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Honoring The States: The 18th State Admitted To The USA - Louisiana...

The 18th state admitted to the US was Louisiana on April 30th, 1812. The state was named after King Louis XIV of France. Louisiana is home to the world's largest bridge (24 miles long) over a body of water, known as the Lake Pontchartrain Causeway. It is the state that is known as the birthplace of jazz. Instead of counties, Louisiana is the only state in the US with "parishes" - 64 of them with various forms of governments. On March 2, 1699, the very first Mardi Gras was celebrated, and it grew into a much larger event with parade floats in the 1800's. It was created by Jean Baptiste Le Moyne Sieur de Bienville when he left France to create a colony at the mouth of the Mississippi River. The state capital is Baton Rouge. The state tree is the Bald Cypress. The state bird is the Brown Pelican. The state flower is the Magnolia.


Louisiana can be traced back to about 10,000 years ago, when indigenous peoples occupied the land. The earliest inhabitants of the area we now call Louisiana were the Chitmacha, Atakapa, Caddo, Choctaw, Houma, Natchez, and Tunica. The Chitimacha Tribe of Louisiana is the only tribe to still live on part of their original homeland. Much like every state before Louisiana, the indigenous people worked with the settlers until they were killed, enslaved, or driven away from their home land. Between 1718 and 1734, French colonists like Antoine Simon Le Page du Pratz met and learned how to farm, hunt, dress, worship, celebrate, and morn the dead from these Native Americans. He lived with the Chitimacha people, as well as the Natchez. The Natchez traded guns and blankets with the French. At first they cooperated with one another, but later there was fighting and eventually an all out raid that ended in deaths of both the French and the Natchez people.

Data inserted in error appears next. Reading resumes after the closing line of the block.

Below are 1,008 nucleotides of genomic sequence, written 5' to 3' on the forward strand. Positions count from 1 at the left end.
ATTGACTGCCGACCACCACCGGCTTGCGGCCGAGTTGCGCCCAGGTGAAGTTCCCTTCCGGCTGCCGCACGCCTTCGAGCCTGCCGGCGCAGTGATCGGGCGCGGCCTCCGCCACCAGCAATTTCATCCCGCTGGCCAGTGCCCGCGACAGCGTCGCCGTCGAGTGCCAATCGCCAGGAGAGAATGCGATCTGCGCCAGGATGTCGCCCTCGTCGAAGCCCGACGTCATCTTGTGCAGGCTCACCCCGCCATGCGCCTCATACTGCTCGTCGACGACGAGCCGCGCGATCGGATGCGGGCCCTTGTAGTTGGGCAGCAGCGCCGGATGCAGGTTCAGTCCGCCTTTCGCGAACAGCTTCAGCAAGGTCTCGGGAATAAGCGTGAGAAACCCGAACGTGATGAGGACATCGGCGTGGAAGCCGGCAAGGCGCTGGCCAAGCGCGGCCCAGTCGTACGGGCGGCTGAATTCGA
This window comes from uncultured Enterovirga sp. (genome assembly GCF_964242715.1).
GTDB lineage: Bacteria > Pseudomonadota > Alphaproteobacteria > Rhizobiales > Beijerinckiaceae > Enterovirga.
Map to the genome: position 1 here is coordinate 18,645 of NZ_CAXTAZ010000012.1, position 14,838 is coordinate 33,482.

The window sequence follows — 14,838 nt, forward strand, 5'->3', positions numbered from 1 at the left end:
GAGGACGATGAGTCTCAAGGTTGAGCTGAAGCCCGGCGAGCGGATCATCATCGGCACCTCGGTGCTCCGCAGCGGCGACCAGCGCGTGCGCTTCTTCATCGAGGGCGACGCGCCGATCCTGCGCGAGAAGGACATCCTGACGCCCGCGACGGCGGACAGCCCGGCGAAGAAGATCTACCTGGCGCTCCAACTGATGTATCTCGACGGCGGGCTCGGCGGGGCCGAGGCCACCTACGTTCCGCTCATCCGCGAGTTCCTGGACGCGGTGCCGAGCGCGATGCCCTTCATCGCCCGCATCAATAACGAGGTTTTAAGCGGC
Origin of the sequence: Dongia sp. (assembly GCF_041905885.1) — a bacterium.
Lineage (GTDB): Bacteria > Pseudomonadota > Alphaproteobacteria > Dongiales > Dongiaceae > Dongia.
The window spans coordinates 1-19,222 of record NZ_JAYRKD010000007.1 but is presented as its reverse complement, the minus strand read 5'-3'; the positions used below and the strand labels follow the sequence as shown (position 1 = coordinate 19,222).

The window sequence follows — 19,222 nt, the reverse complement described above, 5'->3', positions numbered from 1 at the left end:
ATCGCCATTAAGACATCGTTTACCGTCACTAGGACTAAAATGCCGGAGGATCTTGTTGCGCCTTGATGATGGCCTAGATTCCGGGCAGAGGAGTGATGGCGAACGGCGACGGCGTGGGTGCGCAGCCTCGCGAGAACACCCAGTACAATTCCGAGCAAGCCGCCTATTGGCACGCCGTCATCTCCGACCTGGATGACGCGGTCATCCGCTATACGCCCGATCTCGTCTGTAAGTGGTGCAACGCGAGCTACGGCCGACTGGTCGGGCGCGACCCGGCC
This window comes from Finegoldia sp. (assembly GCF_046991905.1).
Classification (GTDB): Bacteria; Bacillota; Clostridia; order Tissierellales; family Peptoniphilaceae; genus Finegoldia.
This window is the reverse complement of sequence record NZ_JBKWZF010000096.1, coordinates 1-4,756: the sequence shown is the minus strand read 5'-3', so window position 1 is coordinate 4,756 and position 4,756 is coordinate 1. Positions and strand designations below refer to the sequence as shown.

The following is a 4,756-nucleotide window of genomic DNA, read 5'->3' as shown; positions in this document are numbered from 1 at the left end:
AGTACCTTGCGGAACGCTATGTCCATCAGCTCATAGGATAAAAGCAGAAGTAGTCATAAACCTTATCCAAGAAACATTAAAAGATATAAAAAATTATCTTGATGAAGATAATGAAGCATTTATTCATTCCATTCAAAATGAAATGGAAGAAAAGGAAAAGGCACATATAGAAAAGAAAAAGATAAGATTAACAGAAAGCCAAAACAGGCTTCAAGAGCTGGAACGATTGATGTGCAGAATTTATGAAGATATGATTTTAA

In 1754, North America started to feel the conflict between the British and French over border disputes. The French and Indian War began in 1754, and lasted until 1763 with the Treaty of Paris that stated that France give up all of its territories in North America. The British got revenge on the Native Americans that fought against them by cutting off their supplies and then forcing them to obey their new rules. The French were eventually led by Napoleon Bonaparte, and he used King Charles IV of Spain to consider to cede Louisiana back to France. The Treaty of San Ildefonso became the retrocession in a secret agreement that was signed on October 1, 1800 between Spain and the French Republic. Within 24-hours of signing a peace settlement with the US, Spain agreed to exchange Louisiana for areas of Tuscany to Napoleon Bonaparte of the Republic of France. President Thomas Jefferson prepared for the French presence in the Mississippi Valley, but he also took note that the war between France and Great Britain could jeopardize the land agreements held with France. The US contacted France in order to purchase New Orleans, but Napoleon's people offered all of the Territory instead. Jefferson agreed the "The Louisiana Purchase", and the size of the US more than doubled. Size means power, and this growth was a way to challenge the British with more power. On October 20, 1803, the Senate approved funding for the US purchased of the Louisiana Territory. From 1803-1806, local government sent military units and explorers like Lewis and Clark to learn about and map the territory. Less than a decade later, the Use admitted Louisiana to the Union. By this time, New Orleans was the 5th largest city in the US.

The rest is history!

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